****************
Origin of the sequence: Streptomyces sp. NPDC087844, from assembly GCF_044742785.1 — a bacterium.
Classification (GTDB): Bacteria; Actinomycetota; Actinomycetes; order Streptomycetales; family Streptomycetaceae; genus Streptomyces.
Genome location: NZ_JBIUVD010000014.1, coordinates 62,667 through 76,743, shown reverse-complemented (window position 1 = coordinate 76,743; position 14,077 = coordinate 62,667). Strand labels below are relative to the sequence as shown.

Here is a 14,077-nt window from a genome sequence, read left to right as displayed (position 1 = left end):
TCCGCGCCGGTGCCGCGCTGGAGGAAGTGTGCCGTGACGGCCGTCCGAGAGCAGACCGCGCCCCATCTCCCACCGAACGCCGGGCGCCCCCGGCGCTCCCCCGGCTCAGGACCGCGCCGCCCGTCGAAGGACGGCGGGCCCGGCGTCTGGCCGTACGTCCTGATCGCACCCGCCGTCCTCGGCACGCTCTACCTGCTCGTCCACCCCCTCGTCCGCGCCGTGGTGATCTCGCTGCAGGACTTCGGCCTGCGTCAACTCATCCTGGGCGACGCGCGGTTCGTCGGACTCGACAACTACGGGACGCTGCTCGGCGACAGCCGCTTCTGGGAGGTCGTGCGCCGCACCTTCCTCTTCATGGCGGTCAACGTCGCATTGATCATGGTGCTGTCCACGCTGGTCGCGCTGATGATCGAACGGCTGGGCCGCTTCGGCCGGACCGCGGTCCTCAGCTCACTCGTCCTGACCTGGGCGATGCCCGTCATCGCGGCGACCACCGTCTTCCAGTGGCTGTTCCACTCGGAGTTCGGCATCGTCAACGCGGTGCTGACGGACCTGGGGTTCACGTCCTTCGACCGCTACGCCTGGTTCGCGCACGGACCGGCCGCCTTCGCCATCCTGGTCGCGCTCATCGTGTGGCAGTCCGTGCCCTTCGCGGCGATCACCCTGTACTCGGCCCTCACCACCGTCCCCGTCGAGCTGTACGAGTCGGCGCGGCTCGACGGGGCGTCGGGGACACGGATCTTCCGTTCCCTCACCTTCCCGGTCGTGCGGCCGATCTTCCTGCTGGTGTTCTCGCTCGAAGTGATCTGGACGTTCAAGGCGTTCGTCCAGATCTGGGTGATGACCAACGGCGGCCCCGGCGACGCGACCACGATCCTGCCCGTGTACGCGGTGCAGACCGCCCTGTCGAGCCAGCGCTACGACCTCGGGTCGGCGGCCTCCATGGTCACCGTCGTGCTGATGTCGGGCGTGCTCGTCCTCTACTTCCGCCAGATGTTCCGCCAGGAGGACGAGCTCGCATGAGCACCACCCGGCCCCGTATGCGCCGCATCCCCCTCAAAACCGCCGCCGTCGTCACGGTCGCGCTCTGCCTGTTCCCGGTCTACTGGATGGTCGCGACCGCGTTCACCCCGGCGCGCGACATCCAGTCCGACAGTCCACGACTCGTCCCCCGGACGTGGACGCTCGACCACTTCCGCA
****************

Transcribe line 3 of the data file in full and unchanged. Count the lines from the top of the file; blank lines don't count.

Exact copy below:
Genome location: NZ_JBIUVD010000014.1, coordinates 62,667 through 76,743, shown reverse-complemented (window position 1 = coordinate 76,743; position 14,077 = coordinate 62,667). Strand labels below are relative to the sequence as shown.